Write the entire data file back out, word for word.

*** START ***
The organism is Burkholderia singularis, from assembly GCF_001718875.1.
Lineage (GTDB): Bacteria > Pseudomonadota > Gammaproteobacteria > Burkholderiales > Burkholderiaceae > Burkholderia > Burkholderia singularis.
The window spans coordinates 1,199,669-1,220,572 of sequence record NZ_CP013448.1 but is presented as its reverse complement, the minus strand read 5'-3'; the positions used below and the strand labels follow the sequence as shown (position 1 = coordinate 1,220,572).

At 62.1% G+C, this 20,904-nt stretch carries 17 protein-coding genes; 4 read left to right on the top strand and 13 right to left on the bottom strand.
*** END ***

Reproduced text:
The organism is Burkholderia singularis, from assembly GCF_001718875.1.
Lineage (GTDB): Bacteria > Pseudomonadota > Gammaproteobacteria > Burkholderiales > Burkholderiaceae > Burkholderia > Burkholderia singularis.
The window spans coordinates 1,199,669-1,220,572 of sequence record NZ_CP013448.1 but is presented as its reverse complement, the minus strand read 5'-3'; the positions used below and the strand labels follow the sequence as shown (position 1 = coordinate 1,220,572).

At 62.1% G+C, this 20,904-nt stretch carries 17 protein-coding genes; 4 read left to right on the top strand and 13 right to left on the bottom strand.